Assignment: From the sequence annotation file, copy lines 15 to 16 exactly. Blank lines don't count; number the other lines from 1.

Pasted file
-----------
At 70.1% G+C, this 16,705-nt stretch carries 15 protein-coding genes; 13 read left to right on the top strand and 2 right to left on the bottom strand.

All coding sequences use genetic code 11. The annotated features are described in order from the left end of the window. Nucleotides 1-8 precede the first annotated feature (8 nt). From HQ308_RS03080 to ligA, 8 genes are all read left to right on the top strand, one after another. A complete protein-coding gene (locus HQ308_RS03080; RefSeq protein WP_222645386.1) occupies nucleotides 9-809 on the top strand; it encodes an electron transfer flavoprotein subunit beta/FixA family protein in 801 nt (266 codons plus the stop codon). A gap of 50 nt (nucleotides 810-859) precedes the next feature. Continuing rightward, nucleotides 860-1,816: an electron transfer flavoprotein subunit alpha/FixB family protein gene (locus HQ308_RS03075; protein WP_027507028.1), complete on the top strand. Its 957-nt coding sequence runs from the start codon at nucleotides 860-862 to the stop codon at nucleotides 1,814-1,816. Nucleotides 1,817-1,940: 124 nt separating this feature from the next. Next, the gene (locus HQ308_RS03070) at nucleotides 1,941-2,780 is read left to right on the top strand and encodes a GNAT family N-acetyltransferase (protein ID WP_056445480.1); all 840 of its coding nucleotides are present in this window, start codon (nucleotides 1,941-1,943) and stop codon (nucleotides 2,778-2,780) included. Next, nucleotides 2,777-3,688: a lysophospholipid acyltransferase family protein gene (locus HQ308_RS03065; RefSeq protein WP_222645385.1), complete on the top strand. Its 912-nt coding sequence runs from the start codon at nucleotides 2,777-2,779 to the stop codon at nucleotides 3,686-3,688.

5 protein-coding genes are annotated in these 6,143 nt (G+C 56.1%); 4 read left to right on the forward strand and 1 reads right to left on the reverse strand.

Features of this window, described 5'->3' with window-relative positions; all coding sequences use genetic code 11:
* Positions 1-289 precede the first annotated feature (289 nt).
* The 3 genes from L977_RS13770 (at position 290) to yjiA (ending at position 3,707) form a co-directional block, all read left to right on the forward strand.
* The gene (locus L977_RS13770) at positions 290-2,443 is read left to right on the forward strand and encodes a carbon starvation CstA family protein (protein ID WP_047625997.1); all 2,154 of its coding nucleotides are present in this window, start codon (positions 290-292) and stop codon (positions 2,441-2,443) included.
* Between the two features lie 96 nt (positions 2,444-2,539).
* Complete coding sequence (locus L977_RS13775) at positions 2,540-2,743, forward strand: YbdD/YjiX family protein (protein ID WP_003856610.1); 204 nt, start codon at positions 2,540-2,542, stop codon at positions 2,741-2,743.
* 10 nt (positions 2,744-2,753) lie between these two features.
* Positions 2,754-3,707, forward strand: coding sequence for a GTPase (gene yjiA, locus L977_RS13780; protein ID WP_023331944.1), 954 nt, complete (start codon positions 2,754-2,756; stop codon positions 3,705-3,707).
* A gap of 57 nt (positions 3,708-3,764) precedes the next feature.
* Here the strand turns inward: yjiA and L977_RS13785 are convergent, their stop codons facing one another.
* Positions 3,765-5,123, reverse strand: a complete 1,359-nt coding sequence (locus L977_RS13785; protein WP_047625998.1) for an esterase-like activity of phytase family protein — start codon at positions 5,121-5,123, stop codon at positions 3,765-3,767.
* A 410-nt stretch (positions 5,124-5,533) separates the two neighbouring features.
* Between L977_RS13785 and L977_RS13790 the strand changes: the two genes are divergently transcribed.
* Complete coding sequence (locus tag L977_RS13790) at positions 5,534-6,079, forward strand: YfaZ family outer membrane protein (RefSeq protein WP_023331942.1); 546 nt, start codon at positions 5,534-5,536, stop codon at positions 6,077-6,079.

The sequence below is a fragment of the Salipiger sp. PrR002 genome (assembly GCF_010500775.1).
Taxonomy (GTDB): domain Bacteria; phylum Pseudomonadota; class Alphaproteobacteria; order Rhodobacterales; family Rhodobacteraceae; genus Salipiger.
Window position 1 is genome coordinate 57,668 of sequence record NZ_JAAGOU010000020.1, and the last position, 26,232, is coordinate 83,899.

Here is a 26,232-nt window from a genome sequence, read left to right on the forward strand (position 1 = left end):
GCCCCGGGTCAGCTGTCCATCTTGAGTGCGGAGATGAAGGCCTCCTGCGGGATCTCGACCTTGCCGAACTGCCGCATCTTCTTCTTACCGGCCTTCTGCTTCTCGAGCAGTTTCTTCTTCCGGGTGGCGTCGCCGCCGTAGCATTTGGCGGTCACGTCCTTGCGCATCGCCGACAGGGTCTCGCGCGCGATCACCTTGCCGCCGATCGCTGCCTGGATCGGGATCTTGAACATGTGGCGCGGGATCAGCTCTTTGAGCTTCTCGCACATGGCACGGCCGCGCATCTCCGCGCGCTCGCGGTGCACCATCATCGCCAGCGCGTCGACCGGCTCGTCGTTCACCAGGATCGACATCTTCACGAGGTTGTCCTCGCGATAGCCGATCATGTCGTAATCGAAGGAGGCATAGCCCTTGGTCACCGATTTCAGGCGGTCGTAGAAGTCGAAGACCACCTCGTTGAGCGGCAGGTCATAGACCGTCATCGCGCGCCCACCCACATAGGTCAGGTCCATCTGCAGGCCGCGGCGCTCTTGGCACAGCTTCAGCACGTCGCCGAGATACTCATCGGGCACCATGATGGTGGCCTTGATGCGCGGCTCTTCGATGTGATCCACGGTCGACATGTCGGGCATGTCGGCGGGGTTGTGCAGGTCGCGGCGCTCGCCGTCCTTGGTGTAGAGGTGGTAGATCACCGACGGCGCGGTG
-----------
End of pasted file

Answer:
* A 410-nt stretch (positions 5,124-5,533) separates the two neighbouring features.
* Between L977_RS13785 and L977_RS13790 the strand changes: the two genes are divergently transcribed.